Motti Regev and Edwin Seroussi .  Popular Music and National Culture in Israel.  University of California Press, 2004.Alexandra Nocke.  The Place of the Mediterranean in Modern Israeli Identity.  Middle Eastern Studies Volume 47, Issue 1, 2011.

Grading Policy

Attendance and participation: 30%Three essays:   45%Final project: 25%

MEL 321 • Isrl/Palestine: Parallel Lives

41580 • Fall 2012
Meets TTH 1230pm-200pm PAR 301
(also listed as ISL 373, J S 363, MES 342 )
show description

Palestinian and Israeli societies have lived side by side for generations, developing their cultural traits in parallel and often within a framework marked by animosity and mutual rejection.  What is the role of popular culture in shaping the political and social consciousness of these societies? Can we find in the respective popular cultures the marks of interaction and mutual influence in addition to the obvious signs of conflict? The course will explore a variety of themes considered central to both societies, focusing on their expression in popular culture.  Students who complete the course successfully will be able to articulate the fundamental values of these societies and draw lines of similarity and difference between them as they reflect on the history of the region and its future.  The themes covered will include, among others, child rearing, rites of passage, romance, dress codes, cuisine, nature conservation, commemoration practices and the power of language.  Each theme will be observed in both societies, with Dr. Mohammad driving the Palestinian perspective and Dr. Raizen driving the Israeli one.  The course will culminate in group projects that will draw on the perspectives of both societies.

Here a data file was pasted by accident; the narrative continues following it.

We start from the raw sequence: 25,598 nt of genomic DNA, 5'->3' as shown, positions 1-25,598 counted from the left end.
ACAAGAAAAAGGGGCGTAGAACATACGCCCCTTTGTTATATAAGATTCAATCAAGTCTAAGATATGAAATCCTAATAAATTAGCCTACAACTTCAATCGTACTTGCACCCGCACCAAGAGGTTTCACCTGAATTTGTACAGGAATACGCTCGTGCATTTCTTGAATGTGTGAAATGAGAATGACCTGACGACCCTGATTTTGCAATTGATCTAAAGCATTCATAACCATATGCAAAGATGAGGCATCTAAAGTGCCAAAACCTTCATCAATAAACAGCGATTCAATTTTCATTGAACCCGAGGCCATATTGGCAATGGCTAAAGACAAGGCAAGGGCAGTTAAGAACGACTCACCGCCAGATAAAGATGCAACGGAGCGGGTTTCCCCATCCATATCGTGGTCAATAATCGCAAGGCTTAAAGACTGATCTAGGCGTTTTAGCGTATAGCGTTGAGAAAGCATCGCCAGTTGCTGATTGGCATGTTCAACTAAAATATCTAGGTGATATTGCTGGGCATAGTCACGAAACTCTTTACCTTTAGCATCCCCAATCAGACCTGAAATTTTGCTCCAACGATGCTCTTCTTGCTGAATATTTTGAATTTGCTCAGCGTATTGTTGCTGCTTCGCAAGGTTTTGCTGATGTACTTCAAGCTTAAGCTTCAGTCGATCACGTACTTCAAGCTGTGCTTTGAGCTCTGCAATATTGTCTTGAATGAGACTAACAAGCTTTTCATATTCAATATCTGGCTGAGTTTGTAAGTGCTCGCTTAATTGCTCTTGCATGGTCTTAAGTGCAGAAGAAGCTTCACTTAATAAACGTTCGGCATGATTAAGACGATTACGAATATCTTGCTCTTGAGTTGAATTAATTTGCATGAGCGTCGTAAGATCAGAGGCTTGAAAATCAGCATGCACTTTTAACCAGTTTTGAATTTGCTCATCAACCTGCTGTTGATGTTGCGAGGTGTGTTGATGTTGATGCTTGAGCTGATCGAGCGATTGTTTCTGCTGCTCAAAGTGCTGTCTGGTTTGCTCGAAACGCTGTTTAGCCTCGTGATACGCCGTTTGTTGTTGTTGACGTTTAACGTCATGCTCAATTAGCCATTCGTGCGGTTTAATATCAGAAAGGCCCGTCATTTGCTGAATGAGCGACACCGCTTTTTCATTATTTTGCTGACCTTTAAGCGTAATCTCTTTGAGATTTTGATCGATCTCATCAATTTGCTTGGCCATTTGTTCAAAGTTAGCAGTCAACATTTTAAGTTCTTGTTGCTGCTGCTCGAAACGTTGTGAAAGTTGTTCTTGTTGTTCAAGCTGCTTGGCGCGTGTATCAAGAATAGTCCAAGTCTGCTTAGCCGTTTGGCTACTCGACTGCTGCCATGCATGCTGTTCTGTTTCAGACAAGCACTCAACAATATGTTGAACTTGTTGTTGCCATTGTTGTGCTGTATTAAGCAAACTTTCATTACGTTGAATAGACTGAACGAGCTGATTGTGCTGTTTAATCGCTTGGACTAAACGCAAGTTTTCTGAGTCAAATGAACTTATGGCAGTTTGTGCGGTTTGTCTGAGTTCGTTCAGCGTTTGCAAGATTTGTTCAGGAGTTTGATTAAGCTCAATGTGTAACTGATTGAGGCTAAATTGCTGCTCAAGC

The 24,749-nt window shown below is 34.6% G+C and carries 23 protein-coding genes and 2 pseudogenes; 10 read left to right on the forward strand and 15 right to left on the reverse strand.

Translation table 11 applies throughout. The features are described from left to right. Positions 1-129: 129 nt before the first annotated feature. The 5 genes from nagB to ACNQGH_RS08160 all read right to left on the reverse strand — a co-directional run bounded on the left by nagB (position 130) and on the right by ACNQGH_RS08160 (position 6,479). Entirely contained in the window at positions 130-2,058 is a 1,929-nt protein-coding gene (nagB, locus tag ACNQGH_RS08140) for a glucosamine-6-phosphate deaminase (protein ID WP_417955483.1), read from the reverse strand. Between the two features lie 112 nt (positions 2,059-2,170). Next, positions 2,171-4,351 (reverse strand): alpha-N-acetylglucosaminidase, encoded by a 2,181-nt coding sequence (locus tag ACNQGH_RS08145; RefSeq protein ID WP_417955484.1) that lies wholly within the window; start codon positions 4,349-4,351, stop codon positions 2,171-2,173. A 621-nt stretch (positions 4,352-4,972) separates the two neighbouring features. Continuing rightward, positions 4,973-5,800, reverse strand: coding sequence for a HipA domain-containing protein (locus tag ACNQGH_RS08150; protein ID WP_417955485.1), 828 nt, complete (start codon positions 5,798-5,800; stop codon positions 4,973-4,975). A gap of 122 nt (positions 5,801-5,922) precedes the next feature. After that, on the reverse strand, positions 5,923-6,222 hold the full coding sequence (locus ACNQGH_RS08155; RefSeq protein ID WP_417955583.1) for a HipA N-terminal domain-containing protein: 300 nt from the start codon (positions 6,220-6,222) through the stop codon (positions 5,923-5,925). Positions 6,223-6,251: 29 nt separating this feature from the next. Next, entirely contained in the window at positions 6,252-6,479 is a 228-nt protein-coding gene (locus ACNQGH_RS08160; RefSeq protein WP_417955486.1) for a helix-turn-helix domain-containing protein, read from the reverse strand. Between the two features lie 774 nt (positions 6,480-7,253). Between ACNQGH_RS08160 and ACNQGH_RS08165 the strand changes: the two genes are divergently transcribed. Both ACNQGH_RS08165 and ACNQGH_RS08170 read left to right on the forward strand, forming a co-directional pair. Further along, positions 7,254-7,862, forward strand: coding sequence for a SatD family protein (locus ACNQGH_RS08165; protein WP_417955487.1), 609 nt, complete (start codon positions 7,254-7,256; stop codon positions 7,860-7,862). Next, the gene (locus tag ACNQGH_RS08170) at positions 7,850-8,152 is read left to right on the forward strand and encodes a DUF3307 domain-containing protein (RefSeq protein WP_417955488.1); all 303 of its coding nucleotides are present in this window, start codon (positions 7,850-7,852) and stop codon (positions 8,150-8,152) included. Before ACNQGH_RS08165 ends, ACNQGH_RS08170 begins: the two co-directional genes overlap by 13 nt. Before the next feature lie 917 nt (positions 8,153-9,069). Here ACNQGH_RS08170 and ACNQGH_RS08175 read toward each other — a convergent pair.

The course will be taught in English, and does not assume familiarity with a regional language.  Students will be taught 150 or so words and phrases in Arabic and Hebrew in the course of the semester, and will be introduced to a number of regional proverbs in their original languages.

Texts/Readings

In addition to newspaper articles from Israel and Palestine and other media resources, we will read segments from the following books:

Rebecca L. Stein and Ted Swedenburg, eds.  Palestine, Israel, and the Politics of Popular Culture.  Duke University Press, 2005.

Motti Regev and Edwin Seroussi .  Popular Music and National Culture in Israel.  University of California Press, 2004.Alexandra Nocke.  The Place of the Mediterranean in Modern Israeli Identity.  Middle Eastern Studies Volume 47, Issue 1, 2011.

Grading Policy

Attendance and participation: 30%Three essays:   45%Final project: 25%

MES 342 • Isrl/Palestine: Parallel Lives

41720 • Fall 2012
Meets TTH 1230pm-200pm PAR 301
(also listed as ISL 373, J S 363, MEL 321 )
show description

Palestinian and Israeli societies have lived side by side for generations, developing their cultural traits in parallel and often within a framework marked by animosity and mutual rejection.  What is the role of popular culture in shaping the political and social consciousness of these societies? Can we find in the respective popular cultures the marks of interaction and mutual influence in addition to the obvious signs of conflict? The course will explore a variety of themes considered central to both societies, focusing on their expression in popular culture.  Students who complete the course successfully will be able to articulate the fundamental values of these societies and draw lines of similarity and difference between them as they reflect on the history of the region and its future.  The themes covered will include, among others, child rearing, rites of passage, romance, dress codes, cuisine, nature conservation, commemoration practices and the power of language.  Each theme will be observed in both societies, with Dr. Mohammad driving the Palestinian perspective and Dr. Raizen driving the Israeli one.  The course will culminate in group projects that will draw on the perspectives of both societies.